Upgrading RPi4 to 64-bit - Node-Red Bombs

Just a wild guess - could this be from a Node using native binaries that requires a rebuild? You could try running npm rebuild under your .node-red folder if you haven't already.

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At this point I'll try anything – I have a perfectly working 32-bit NR with 1.x influx – but if I move to 64 bit Raspbian, even before attempting anything with Influ, I have a dead NR. I'll try that now… (lights out)…

SO, powerup the RPI, stop node-red, npm rebuild from the .node-red directory (no obvious errors), reboot to be safe…..

AARCH64 RPI powers up… prompt… node-red-stop just to be safe…..

pi@rpi419buster:~:12:11[0]> node-red

3 Aug 12:12:04 - [info]

Welcome to Node-RED

It failed even faster? Does a clean NR with nothing added work?

I think I would be looking to follow Dave's sugggestion

Clean? - I have TONS of code in NR and a shedload of noeds - clean install would not do me any good.

I've tried every suggestion in here. I ran Dave's script with the --node14 flag to force a re-install. No discernable difference....

I don't think you have have installed the aarch64 version of nodejs. I don't think anyone here knows how to do that, or they would have replied. Googling for nodejs aarch64 pi does find some possible hits.

After a clean install if you copy the .node-red folder from your backups (except the node_modules folder) and run npm install in that folder then that should install all the required nodes for you.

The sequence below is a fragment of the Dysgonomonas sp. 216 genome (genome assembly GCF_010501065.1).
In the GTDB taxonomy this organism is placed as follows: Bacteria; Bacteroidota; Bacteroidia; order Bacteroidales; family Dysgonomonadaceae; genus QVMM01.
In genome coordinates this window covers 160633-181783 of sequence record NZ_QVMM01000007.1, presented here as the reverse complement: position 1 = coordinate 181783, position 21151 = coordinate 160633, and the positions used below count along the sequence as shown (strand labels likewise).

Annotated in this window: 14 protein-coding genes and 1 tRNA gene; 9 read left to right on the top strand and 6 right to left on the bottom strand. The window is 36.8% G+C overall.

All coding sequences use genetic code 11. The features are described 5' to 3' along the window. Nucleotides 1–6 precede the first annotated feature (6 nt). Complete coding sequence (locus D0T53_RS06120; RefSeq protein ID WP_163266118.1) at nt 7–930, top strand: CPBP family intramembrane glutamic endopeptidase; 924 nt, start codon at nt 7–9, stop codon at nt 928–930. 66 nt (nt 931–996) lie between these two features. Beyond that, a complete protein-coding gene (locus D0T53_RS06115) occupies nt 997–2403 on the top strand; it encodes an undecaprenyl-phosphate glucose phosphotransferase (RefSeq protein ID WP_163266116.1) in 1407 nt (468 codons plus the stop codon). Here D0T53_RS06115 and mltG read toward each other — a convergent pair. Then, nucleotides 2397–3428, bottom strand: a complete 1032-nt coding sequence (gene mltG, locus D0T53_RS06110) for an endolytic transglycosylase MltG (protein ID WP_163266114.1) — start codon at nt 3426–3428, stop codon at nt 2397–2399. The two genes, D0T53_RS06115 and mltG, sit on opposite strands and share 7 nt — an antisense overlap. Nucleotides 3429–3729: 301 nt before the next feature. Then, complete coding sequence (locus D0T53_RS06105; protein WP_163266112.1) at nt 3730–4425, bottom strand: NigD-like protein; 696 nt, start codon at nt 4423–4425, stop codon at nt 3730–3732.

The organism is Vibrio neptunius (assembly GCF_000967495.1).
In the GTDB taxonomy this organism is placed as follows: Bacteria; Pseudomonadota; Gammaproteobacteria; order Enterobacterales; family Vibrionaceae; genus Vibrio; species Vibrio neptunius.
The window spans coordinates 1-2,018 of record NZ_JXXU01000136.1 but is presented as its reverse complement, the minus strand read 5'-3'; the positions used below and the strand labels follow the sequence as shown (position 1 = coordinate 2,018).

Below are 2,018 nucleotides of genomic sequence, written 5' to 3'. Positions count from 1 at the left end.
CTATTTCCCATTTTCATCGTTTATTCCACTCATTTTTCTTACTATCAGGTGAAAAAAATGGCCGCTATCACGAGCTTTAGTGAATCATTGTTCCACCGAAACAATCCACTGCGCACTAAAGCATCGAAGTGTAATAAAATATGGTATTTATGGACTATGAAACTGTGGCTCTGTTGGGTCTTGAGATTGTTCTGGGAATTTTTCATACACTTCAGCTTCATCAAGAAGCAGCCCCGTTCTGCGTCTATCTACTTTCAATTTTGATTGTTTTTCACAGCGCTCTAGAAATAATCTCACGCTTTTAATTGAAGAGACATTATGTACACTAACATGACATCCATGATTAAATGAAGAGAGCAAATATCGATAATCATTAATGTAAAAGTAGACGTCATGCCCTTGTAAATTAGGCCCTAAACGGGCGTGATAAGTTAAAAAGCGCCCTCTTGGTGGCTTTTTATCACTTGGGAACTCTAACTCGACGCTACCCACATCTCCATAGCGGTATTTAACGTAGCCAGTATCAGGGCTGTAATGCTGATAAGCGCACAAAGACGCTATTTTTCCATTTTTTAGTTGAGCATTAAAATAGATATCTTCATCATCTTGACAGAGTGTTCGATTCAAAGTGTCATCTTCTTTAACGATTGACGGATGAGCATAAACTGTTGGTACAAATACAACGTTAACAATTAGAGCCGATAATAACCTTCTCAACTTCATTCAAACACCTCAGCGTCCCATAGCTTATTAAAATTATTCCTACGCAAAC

to be clear here - are you talking aboug getting a clean install by just deleting the .NR folder? A clean Raspbian install is a non-starter as I have FAR moer than just NR on that system - Alexa and other speech systems, utilities etc all installed using "the script" which takes quite some time and needing lots of usernames and passwords :slight_smile:

It was @ristomatti that suggested that. I don't know what he had in mind.

However, another thought. uninstall nodejs by sudo apt remove nodejs and also remove the file /etc/apt/sources.list.d/nodesource.list
Run sudo apt update and then run the script again to see if it installs the aarch64 version. Though I don't hold out much hope.
Having done that what is in the nodesource.list file?

Doing that right now - exactly say you say....

(gap of 10 minutes while the script runs)

and the new nodesource.list says:
deb [signed-by=/usr/share/keyrings/nodesource.gpg] Index of /node_14.x/ buster main
deb-src [signed-by=/usr/share/keyrings/nodesource.gpg] Index of /node_14.x/ buster main

Nope - sadly - exactly the same result.

Bare Node-RED runs just fine on 64bit ARM (I've been running it 64bit containers for ages)

My best guess is one of the nodes you have installed with a native component is doing pointer arithmetic and ending up with something that isn't properly aligned (one of the reasons for a SIGBUS)

I suggest you enable core dumps (run ulimit -c unlimited iirc) before starting node-red from the same shell session. Then fire up gdb to get the stack trace from the core file, it should at a minimum tell you which library/binary the access came from which will point to the node at fault.

Is that running on a true 64 bit OS or raspbian with the edit in the boot config file to tell it to run the 64 bit kernel? I believe that the userland stuff is still 32 bit but I don't know enough about it to fully understand the setup.